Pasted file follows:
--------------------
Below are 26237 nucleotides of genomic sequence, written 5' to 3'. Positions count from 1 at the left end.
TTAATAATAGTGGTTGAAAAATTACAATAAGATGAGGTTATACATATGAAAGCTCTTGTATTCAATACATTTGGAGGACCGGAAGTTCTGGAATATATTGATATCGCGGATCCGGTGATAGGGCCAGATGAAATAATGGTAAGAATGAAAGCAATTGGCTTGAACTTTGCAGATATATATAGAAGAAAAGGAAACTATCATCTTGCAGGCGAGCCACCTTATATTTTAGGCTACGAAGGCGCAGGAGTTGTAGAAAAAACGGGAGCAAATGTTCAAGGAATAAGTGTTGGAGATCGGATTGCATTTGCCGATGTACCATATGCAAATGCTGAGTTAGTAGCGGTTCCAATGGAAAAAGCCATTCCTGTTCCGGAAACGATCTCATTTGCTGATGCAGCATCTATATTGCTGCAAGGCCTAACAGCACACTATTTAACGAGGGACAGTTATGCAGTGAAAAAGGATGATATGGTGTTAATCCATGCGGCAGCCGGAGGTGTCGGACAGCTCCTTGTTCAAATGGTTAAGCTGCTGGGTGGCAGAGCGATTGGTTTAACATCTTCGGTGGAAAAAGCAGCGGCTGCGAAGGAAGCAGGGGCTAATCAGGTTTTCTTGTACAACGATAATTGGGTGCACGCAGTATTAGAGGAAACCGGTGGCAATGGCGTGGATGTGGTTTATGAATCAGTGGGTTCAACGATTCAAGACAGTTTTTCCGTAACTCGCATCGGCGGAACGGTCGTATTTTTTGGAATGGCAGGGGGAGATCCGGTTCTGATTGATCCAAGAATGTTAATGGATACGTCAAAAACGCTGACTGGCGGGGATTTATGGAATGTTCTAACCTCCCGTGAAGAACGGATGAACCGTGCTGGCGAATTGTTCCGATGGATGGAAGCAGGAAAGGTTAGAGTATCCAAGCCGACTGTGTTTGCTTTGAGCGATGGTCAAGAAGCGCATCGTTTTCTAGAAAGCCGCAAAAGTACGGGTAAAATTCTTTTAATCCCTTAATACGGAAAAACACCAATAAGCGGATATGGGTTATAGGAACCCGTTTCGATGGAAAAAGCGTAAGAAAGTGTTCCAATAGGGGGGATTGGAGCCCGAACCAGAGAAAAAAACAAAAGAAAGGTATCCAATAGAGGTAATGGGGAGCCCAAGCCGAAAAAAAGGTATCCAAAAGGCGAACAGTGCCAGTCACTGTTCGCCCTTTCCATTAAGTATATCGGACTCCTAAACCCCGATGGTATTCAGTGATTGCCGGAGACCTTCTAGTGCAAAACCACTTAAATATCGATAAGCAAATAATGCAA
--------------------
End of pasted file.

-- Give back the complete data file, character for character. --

Below are 26237 nucleotides of genomic sequence, written 5' to 3'. Positions count from 1 at the left end.
TTAATAATAGTGGTTGAAAAATTACAATAAGATGAGGTTATACATATGAAAGCTCTTGTATTCAATACATTTGGAGGACCGGAAGTTCTGGAATATATTGATATCGCGGATCCGGTGATAGGGCCAGATGAAATAATGGTAAGAATGAAAGCAATTGGCTTGAACTTTGCAGATATATATAGAAGAAAAGGAAACTATCATCTTGCAGGCGAGCCACCTTATATTTTAGGCTACGAAGGCGCAGGAGTTGTAGAAAAAACGGGAGCAAATGTTCAAGGAATAAGTGTTGGAGATCGGATTGCATTTGCCGATGTACCATATGCAAATGCTGAGTTAGTAGCGGTTCCAATGGAAAAAGCCATTCCTGTTCCGGAAACGATCTCATTTGCTGATGCAGCATCTATATTGCTGCAAGGCCTAACAGCACACTATTTAACGAGGGACAGTTATGCAGTGAAAAAGGATGATATGGTGTTAATCCATGCGGCAGCCGGAGGTGTCGGACAGCTCCTTGTTCAAATGGTTAAGCTGCTGGGTGGCAGAGCGATTGGTTTAACATCTTCGGTGGAAAAAGCAGCGGCTGCGAAGGAAGCAGGGGCTAATCAGGTTTTCTTGTACAACGATAATTGGGTGCACGCAGTATTAGAGGAAACCGGTGGCAATGGCGTGGATGTGGTTTATGAATCAGTGGGTTCAACGATTCAAGACAGTTTTTCCGTAACTCGCATCGGCGGAACGGTCGTATTTTTTGGAATGGCAGGGGGAGATCCGGTTCTGATTGATCCAAGAATGTTAATGGATACGTCAAAAACGCTGACTGGCGGGGATTTATGGAATGTTCTAACCTCCCGTGAAGAACGGATGAACCGTGCTGGCGAATTGTTCCGATGGATGGAAGCAGGAAAGGTTAGAGTATCCAAGCCGACTGTGTTTGCTTTGAGCGATGGTCAAGAAGCGCATCGTTTTCTAGAAAGCCGCAAAAGTACGGGTAAAATTCTTTTAATCCCTTAATACGGAAAAACACCAATAAGCGGATATGGGTTATAGGAACCCGTTTCGATGGAAAAAGCGTAAGAAAGTGTTCCAATAGGGGGGATTGGAGCCCGAACCAGAGAAAAAAACAAAAGAAAGGTATCCAATAGAGGTAATGGGGAGCCCAAGCCGAAAAAAAGGTATCCAAAAGGCGAACAGTGCCAGTCACTGTTCGCCCTTTCCATTAAGTATATCGGACTCCTAAACCCCGATGGTATTCAGTGATTGCCGGAGACCTTCTAGTGCAAAACCACTTAAATATCGATAAGCAAATAATGCAA